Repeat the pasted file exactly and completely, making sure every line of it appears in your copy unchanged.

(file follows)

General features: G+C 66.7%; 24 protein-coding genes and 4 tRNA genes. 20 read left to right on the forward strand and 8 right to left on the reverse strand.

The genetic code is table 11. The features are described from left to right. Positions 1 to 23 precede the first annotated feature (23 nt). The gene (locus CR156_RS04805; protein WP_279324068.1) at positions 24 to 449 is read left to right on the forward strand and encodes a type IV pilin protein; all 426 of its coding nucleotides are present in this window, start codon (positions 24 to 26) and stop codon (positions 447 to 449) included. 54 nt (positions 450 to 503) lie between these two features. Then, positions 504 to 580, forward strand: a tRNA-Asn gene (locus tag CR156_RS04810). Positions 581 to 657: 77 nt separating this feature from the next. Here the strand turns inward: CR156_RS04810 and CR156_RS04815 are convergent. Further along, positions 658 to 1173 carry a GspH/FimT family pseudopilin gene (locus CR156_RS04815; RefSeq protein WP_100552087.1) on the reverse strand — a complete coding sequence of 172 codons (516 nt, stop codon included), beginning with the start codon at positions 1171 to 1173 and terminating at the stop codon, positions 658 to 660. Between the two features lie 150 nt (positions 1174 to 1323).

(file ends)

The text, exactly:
General features: G+C 66.7%; 24 protein-coding genes and 4 tRNA genes. 20 read left to right on the forward strand and 8 right to left on the reverse strand.

The genetic code is table 11. The features are described from left to right. Positions 1 to 23 precede the first annotated feature (23 nt). The gene (locus CR156_RS04805; protein WP_279324068.1) at positions 24 to 449 is read left to right on the forward strand and encodes a type IV pilin protein; all 426 of its coding nucleotides are present in this window, start codon (positions 24 to 26) and stop codon (positions 447 to 449) included. 54 nt (positions 450 to 503) lie between these two features. Then, positions 504 to 580, forward strand: a tRNA-Asn gene (locus tag CR156_RS04810). Positions 581 to 657: 77 nt separating this feature from the next. Here the strand turns inward: CR156_RS04810 and CR156_RS04815 are convergent. Further along, positions 658 to 1173 carry a GspH/FimT family pseudopilin gene (locus CR156_RS04815; RefSeq protein WP_100552087.1) on the reverse strand — a complete coding sequence of 172 codons (516 nt, stop codon included), beginning with the start codon at positions 1171 to 1173 and terminating at the stop codon, positions 658 to 660. Between the two features lie 150 nt (positions 1174 to 1323).